Beta. Beta is the term used to describe Web sites or products that are still in a test, or preview, version before they are officially released. For example, Windows Live Local (http://local.live.com) is currently in beta. The main benefit of making a beta version of a Web site available to the public is that people can provide useful feedback on how to make it better.
RSS. Really Simple Syndication allows Internet users to subscribe to the information that appeals to them online, such as updates to a blog or newspaper Web site they like. Once they subscribe to a Web site’s RSS feed, they can receive real-time updates to their e-mail inbox or a special Web page set up specifically to receive feeds from their favorite sites. One way to put RSS to use is with a site such as http://www.live.com, which enables people to create a customized home page with their e-mail, local weather and all the RSS feeds they subscribe to on the page. It is like having a personalized newspaper that is updated 24 hours a day.
Tagging. Internet tagging helps people categorize information on the Internet. With so much to find online these days, this is a useful tool for discovering relevant information. Tagging is similar to the bookmarks people make on their personal Web browsers, except that tagged Web pages are stored on the Internet and can be accessed from any computer at any time. The tag is one word that describes the page, enabling someone to quickly find it again.
“The Internet and technology are moving at lightning speed,” Holden said. “It can be difficult for people to keep up with all the latest innovations without being put off by the confusing names and jargon. Once they scratch beneath the surface and pass the intimidating lingo, people can discover new and wonderful ways to harness the Internet and perhaps even become passionate about discovering the next big technology breakthrough.”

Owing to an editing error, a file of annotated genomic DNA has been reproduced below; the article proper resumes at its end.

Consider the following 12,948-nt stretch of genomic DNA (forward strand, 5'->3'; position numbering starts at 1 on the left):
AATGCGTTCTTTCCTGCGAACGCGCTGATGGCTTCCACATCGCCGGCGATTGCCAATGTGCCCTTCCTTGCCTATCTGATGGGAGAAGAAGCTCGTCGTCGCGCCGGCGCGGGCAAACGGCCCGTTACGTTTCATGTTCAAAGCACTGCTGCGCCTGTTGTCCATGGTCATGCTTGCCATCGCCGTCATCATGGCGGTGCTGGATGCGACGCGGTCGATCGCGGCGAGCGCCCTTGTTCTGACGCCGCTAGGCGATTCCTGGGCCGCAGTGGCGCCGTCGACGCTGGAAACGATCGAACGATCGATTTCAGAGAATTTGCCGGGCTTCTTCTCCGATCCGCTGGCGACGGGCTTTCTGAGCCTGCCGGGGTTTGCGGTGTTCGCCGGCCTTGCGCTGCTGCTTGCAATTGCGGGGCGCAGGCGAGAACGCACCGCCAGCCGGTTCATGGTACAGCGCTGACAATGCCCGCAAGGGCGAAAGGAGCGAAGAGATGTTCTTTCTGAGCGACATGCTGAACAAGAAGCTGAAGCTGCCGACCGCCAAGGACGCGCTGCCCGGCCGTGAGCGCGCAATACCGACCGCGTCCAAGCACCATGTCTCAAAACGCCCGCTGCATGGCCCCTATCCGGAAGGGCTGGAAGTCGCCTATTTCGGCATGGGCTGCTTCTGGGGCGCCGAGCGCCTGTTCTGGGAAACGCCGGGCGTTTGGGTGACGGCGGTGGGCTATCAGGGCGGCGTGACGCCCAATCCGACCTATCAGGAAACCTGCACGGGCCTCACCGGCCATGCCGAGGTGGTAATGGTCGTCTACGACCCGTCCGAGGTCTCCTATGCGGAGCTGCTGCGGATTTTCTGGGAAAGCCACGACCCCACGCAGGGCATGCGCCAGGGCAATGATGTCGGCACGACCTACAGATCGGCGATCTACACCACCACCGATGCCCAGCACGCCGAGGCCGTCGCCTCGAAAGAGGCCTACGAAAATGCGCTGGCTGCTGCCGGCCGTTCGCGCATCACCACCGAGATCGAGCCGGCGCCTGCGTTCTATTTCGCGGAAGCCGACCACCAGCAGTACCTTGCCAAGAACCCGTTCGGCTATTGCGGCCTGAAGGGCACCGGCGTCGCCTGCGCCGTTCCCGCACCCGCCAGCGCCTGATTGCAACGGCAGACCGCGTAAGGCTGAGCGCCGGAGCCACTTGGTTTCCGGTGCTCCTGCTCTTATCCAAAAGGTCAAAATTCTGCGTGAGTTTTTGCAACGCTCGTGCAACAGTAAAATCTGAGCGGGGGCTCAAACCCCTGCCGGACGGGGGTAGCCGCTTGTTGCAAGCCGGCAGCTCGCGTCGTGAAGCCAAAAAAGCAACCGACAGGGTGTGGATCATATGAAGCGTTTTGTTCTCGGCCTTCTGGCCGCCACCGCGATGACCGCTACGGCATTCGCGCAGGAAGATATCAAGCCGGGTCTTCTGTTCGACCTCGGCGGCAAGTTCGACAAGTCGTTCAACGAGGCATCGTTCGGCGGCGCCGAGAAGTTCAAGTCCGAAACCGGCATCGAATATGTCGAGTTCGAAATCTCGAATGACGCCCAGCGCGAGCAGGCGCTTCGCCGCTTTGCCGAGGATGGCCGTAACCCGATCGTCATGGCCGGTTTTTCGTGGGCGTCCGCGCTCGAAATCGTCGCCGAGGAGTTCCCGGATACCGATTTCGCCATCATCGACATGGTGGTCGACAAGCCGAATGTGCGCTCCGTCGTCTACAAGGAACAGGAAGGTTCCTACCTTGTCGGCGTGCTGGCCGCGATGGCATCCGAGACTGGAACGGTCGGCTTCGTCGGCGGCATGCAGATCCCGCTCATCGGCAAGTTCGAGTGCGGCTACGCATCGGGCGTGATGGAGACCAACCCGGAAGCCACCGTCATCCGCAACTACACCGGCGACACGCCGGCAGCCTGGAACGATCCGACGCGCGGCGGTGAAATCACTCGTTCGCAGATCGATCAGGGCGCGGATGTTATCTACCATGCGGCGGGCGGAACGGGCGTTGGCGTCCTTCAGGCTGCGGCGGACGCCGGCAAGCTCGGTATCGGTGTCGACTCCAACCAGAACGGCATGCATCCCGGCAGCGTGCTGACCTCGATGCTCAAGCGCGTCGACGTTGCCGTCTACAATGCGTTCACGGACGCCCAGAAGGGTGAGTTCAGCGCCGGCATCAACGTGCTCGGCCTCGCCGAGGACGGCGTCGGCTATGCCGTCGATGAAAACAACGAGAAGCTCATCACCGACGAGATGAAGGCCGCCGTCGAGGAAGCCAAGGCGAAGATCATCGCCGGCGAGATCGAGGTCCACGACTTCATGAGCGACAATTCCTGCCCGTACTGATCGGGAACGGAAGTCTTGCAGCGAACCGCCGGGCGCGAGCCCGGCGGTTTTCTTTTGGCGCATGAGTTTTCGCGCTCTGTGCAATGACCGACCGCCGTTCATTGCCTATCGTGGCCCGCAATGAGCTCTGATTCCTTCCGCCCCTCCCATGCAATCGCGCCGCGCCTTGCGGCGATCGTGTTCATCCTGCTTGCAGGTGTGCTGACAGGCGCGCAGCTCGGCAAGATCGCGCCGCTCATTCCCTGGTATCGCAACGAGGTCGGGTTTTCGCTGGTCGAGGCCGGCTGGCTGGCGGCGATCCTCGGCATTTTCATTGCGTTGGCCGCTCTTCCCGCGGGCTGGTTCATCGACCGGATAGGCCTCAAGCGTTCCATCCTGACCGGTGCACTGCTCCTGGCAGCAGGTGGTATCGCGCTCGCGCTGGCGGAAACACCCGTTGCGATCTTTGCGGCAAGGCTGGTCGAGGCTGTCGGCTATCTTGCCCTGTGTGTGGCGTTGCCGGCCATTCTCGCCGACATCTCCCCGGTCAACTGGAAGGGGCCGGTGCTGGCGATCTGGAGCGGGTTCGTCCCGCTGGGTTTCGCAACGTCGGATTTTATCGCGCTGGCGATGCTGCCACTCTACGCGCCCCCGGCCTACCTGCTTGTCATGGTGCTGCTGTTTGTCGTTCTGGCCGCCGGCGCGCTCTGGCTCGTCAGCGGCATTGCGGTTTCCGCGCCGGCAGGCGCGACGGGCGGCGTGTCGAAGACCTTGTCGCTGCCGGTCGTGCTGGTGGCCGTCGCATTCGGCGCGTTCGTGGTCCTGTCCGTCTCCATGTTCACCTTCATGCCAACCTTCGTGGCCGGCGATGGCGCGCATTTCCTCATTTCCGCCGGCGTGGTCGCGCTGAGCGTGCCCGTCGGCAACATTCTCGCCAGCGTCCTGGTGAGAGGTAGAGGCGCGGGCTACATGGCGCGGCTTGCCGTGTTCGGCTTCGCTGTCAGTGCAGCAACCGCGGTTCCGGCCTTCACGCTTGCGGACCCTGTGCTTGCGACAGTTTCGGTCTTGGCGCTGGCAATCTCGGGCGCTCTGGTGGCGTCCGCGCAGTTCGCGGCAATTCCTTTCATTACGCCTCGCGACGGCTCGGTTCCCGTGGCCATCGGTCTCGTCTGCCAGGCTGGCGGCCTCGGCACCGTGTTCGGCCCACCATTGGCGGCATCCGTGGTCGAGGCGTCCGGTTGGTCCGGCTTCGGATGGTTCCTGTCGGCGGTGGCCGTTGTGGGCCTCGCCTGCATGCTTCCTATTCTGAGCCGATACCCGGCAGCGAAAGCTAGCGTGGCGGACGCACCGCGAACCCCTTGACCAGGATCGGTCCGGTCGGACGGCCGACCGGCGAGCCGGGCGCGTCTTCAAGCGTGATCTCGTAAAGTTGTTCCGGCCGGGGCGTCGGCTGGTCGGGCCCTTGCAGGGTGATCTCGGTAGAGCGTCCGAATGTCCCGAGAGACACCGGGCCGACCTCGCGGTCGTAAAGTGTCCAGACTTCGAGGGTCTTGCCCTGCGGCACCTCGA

More information on Windows Live services and how to make the most of new technology is available at http://www.live.com.
About MSN and Windows Live
MSN® attracts more than 465 million unique users worldwide per month. With localized versions available globally in 42 markets and 21 languages, MSN is a world leader in delivering compelling programmed content experiences to consumers and online advertising opportunities to businesses worldwide. Windows Live, a new set of personal Internet services and software, is designed to bring together in one place all the relationships, information and interests people care about most, with enhanced safety and security features across their PC, devices and the Web. MSN and Windows Live will be offered alongside each other as complementary services. Some Windows Live services entered an early beta phase on Nov. 1, 2005; these and future beta updates can be found at http://ideas.live.com. Windows Live is available at http://www.live.com.